History & Culture
Kodak/NPS photo by
A Tequesta Indian man free-dives for conch from a dugout canoe. A Bahamian woman watches the sunset across a tidal creek after a hard day's work. A ship grinds against a knife-edged reef while a violent wind howls. Wealthy industrialists gather under a shady palm to toss horseshoes. The parade of human history in Biscayne National Park spans 10,000 years.
Although Biscayne National Park was established for its natural history, signs of people and the many ways they have used these lands and waters is everywhere. Nearly every island in the park has evidence of use by native peoples. Underwater, shipwrecks rest as silent witnesses to one violent moment in time, each holding the promise of teaching us about our collective past. Pull up a rocking chair on the front porch of the Dante Fascell Visitor Center, and you just might hear the story of how the park was established from one of the people that actually made it happen.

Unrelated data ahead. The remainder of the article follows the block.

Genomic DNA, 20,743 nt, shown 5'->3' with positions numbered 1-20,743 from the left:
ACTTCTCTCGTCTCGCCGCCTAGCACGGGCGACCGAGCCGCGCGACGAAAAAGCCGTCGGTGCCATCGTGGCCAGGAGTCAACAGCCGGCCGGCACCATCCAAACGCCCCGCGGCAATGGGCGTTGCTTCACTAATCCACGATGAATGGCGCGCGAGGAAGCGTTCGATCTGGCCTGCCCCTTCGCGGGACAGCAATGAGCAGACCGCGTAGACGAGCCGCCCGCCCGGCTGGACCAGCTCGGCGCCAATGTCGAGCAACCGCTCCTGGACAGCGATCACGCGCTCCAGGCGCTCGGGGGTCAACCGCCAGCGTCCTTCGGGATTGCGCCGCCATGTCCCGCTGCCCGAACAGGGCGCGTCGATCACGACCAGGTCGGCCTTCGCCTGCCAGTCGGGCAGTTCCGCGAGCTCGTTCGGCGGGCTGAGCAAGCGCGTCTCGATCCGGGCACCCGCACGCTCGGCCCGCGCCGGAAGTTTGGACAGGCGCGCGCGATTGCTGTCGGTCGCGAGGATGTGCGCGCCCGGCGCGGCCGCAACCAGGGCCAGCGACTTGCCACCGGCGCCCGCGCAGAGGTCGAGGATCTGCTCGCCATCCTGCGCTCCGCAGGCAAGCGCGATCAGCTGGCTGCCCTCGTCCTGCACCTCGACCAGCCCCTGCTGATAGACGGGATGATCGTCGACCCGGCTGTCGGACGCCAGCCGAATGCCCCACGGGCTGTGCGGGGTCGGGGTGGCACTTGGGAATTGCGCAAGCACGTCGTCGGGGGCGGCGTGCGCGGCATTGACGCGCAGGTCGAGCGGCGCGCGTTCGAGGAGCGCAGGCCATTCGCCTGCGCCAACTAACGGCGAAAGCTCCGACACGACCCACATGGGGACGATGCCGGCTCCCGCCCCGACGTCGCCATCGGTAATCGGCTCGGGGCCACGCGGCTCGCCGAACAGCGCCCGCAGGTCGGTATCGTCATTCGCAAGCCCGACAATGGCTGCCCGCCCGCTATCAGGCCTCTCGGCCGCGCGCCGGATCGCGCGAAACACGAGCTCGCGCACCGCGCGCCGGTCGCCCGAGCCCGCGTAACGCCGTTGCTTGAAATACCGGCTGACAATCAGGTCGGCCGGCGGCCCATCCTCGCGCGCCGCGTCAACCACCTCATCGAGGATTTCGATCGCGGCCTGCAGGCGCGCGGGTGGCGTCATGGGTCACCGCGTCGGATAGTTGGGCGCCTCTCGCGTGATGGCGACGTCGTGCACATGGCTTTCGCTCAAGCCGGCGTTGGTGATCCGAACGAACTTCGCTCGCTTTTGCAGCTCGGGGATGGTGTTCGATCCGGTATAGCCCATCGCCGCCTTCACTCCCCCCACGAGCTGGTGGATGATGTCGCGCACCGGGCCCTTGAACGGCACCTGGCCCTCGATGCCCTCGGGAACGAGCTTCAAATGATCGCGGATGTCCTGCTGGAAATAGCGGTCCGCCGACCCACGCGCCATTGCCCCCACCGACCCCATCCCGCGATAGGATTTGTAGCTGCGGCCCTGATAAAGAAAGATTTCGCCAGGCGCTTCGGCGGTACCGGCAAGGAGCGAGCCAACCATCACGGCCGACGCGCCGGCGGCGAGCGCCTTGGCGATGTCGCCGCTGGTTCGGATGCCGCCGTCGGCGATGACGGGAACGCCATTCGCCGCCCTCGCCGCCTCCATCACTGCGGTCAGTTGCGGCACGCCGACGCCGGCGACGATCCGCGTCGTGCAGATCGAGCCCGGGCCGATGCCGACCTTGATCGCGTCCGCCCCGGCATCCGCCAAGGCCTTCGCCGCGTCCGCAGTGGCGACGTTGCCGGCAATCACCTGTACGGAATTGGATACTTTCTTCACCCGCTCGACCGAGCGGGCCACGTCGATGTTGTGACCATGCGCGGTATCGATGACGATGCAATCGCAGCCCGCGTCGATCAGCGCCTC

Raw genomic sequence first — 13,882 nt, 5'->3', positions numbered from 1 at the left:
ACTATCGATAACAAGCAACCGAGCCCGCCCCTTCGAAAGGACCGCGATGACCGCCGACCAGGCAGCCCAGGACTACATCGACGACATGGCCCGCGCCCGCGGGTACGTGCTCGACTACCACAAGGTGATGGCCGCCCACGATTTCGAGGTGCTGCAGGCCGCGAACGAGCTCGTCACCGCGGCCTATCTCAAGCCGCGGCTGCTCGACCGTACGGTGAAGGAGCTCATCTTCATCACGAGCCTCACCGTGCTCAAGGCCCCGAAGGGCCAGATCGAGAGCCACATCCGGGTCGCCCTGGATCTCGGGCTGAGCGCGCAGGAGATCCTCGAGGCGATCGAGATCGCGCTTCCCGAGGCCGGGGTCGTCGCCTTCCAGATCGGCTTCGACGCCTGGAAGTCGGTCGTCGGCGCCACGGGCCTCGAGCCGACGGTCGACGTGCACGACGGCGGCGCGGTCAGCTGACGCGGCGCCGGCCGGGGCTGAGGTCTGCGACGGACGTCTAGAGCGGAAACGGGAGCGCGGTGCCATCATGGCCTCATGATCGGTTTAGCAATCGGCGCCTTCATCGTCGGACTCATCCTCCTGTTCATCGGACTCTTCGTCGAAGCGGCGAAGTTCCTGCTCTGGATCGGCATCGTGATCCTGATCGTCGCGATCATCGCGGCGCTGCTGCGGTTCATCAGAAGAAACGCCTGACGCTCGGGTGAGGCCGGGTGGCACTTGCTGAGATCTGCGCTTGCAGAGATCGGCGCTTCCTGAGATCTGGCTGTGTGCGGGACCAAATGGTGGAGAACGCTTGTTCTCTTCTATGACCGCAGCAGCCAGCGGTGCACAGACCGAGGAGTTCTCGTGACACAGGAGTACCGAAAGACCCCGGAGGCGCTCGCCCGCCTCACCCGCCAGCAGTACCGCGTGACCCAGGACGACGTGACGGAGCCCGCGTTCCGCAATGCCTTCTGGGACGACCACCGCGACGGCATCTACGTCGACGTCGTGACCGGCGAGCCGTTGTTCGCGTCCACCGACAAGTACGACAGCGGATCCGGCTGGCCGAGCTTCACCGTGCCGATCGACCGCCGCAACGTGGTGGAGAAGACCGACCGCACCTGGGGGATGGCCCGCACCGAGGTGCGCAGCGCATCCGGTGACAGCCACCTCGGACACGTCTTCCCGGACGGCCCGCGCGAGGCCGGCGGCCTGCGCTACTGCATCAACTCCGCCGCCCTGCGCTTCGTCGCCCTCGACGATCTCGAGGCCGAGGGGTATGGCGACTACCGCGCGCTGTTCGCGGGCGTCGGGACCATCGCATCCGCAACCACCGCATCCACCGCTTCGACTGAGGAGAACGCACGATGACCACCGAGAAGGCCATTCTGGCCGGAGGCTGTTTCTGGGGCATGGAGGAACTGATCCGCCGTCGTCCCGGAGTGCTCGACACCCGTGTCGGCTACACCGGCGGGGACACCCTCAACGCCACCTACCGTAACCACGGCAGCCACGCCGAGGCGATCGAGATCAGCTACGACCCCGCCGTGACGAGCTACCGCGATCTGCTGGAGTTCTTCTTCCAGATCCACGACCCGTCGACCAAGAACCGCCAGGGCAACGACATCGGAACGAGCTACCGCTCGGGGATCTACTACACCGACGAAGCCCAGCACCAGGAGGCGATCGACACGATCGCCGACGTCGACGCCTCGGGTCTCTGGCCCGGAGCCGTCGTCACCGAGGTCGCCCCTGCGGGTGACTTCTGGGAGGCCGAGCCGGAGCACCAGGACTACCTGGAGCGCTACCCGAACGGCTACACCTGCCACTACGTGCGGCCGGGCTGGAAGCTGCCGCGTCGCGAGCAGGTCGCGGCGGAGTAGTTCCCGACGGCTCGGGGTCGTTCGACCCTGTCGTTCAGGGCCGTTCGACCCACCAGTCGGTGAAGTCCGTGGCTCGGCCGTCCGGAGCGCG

Dive in to discover Biscayne's people and places. Their stories are written on the land...and water.
Did You Know?
For 50 years, four generations of the Sweeting family thrived on Biscayne National Park's Elliott Key. Here they raised pineapples, salvaged wrecked ships, went to school, worshipped and played at the northern end of Florida's Keys.